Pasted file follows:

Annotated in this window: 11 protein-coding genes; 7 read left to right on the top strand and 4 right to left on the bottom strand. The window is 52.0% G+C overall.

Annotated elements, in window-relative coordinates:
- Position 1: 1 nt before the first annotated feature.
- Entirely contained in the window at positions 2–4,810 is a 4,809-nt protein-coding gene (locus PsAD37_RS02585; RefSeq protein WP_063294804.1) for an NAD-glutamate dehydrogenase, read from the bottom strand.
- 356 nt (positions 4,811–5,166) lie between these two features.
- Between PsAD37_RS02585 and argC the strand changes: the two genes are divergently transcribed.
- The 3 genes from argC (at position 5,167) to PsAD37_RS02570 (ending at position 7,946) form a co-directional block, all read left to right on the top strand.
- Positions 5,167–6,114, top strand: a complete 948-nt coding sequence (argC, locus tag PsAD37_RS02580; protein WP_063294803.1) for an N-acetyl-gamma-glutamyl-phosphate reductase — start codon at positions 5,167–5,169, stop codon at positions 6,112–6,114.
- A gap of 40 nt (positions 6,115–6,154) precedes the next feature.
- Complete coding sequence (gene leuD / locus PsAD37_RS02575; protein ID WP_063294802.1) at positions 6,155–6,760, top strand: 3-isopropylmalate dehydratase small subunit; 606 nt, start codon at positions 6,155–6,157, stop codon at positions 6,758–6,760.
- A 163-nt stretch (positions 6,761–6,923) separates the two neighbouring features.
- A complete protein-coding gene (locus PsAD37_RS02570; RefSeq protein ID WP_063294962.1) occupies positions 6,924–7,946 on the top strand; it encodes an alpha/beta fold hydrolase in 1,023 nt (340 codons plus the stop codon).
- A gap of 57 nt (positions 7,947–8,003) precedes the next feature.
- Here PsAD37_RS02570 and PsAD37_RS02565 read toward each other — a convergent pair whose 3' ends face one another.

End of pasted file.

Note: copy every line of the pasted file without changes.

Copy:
Annotated in this window: 11 protein-coding genes; 7 read left to right on the top strand and 4 right to left on the bottom strand. The window is 52.0% G+C overall.

Annotated elements, in window-relative coordinates:
- Position 1: 1 nt before the first annotated feature.
- Entirely contained in the window at positions 2–4,810 is a 4,809-nt protein-coding gene (locus PsAD37_RS02585; RefSeq protein WP_063294804.1) for an NAD-glutamate dehydrogenase, read from the bottom strand.
- 356 nt (positions 4,811–5,166) lie between these two features.
- Between PsAD37_RS02585 and argC the strand changes: the two genes are divergently transcribed.
- The 3 genes from argC (at position 5,167) to PsAD37_RS02570 (ending at position 7,946) form a co-directional block, all read left to right on the top strand.
- Positions 5,167–6,114, top strand: a complete 948-nt coding sequence (argC, locus tag PsAD37_RS02580; protein WP_063294803.1) for an N-acetyl-gamma-glutamyl-phosphate reductase — start codon at positions 5,167–5,169, stop codon at positions 6,112–6,114.
- A gap of 40 nt (positions 6,115–6,154) precedes the next feature.
- Complete coding sequence (gene leuD / locus PsAD37_RS02575; protein ID WP_063294802.1) at positions 6,155–6,760, top strand: 3-isopropylmalate dehydratase small subunit; 606 nt, start codon at positions 6,155–6,157, stop codon at positions 6,758–6,760.
- A 163-nt stretch (positions 6,761–6,923) separates the two neighbouring features.
- A complete protein-coding gene (locus PsAD37_RS02570; RefSeq protein ID WP_063294962.1) occupies positions 6,924–7,946 on the top strand; it encodes an alpha/beta fold hydrolase in 1,023 nt (340 codons plus the stop codon).
- A gap of 57 nt (positions 7,947–8,003) precedes the next feature.
- Here PsAD37_RS02570 and PsAD37_RS02565 read toward each other — a convergent pair whose 3' ends face one another.